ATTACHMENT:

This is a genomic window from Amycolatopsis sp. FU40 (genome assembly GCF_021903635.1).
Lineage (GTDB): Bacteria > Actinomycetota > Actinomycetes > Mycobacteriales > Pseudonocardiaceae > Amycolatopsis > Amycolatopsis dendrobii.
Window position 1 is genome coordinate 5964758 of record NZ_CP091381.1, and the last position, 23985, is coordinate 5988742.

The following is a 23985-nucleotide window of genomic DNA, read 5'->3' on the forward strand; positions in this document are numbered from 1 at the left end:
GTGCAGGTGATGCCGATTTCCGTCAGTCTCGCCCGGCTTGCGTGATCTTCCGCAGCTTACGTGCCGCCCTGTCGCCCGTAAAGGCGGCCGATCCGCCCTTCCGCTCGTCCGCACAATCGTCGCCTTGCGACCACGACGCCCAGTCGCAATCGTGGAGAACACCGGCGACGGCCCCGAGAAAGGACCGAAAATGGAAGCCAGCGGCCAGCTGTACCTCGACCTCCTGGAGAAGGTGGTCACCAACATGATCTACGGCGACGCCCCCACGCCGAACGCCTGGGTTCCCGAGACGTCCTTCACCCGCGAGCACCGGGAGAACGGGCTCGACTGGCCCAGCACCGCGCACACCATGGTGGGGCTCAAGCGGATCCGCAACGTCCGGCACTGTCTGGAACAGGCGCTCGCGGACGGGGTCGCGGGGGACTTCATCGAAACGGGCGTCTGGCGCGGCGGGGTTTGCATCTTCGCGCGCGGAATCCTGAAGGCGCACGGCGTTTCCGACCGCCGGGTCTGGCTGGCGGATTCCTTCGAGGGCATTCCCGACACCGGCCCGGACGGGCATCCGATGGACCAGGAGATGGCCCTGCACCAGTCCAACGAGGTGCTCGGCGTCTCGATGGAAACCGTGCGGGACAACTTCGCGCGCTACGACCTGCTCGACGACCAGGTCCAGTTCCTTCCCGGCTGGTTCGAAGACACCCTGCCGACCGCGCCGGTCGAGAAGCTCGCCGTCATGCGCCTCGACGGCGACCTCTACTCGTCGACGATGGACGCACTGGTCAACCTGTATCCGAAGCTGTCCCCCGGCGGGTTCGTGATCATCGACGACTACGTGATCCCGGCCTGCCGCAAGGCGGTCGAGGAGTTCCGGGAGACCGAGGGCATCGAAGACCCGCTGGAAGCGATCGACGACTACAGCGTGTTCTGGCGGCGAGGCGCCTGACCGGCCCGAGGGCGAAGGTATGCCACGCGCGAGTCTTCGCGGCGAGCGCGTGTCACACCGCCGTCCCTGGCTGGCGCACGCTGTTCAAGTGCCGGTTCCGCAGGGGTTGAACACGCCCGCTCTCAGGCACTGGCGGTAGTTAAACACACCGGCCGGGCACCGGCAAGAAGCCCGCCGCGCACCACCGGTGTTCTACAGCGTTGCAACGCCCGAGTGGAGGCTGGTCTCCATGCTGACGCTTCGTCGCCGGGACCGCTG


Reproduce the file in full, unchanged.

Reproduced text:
This is a genomic window from Amycolatopsis sp. FU40 (genome assembly GCF_021903635.1).
Lineage (GTDB): Bacteria > Actinomycetota > Actinomycetes > Mycobacteriales > Pseudonocardiaceae > Amycolatopsis > Amycolatopsis dendrobii.
Window position 1 is genome coordinate 5964758 of record NZ_CP091381.1, and the last position, 23985, is coordinate 5988742.

The following is a 23985-nucleotide window of genomic DNA, read 5'->3' on the forward strand; positions in this document are numbered from 1 at the left end:
GTGCAGGTGATGCCGATTTCCGTCAGTCTCGCCCGGCTTGCGTGATCTTCCGCAGCTTACGTGCCGCCCTGTCGCCCGTAAAGGCGGCCGATCCGCCCTTCCGCTCGTCCGCACAATCGTCGCCTTGCGACCACGACGCCCAGTCGCAATCGTGGAGAACACCGGCGACGGCCCCGAGAAAGGACCGAAAATGGAAGCCAGCGGCCAGCTGTACCTCGACCTCCTGGAGAAGGTGGTCACCAACATGATCTACGGCGACGCCCCCACGCCGAACGCCTGGGTTCCCGAGACGTCCTTCACCCGCGAGCACCGGGAGAACGGGCTCGACTGGCCCAGCACCGCGCACACCATGGTGGGGCTCAAGCGGATCCGCAACGTCCGGCACTGTCTGGAACAGGCGCTCGCGGACGGGGTCGCGGGGGACTTCATCGAAACGGGCGTCTGGCGCGGCGGGGTTTGCATCTTCGCGCGCGGAATCCTGAAGGCGCACGGCGTTTCCGACCGCCGGGTCTGGCTGGCGGATTCCTTCGAGGGCATTCCCGACACCGGCCCGGACGGGCATCCGATGGACCAGGAGATGGCCCTGCACCAGTCCAACGAGGTGCTCGGCGTCTCGATGGAAACCGTGCGGGACAACTTCGCGCGCTACGACCTGCTCGACGACCAGGTCCAGTTCCTTCCCGGCTGGTTCGAAGACACCCTGCCGACCGCGCCGGTCGAGAAGCTCGCCGTCATGCGCCTCGACGGCGACCTCTACTCGTCGACGATGGACGCACTGGTCAACCTGTATCCGAAGCTGTCCCCCGGCGGGTTCGTGATCATCGACGACTACGTGATCCCGGCCTGCCGCAAGGCGGTCGAGGAGTTCCGGGAGACCGAGGGCATCGAAGACCCGCTGGAAGCGATCGACGACTACAGCGTGTTCTGGCGGCGAGGCGCCTGACCGGCCCGAGGGCGAAGGTATGCCACGCGCGAGTCTTCGCGGCGAGCGCGTGTCACACCGCCGTCCCTGGCTGGCGCACGCTGTTCAAGTGCCGGTTCCGCAGGGGTTGAACACGCCCGCTCTCAGGCACTGGCGGTAGTTAAACACACCGGCCGGGCACCGGCAAGAAGCCCGCCGCGCACCACCGGTGTTCTACAGCGTTGCAACGCCCGAGTGGAGGCTGGTCTCCATGCTGACGCTTCGTCGCCGGGACCGCTG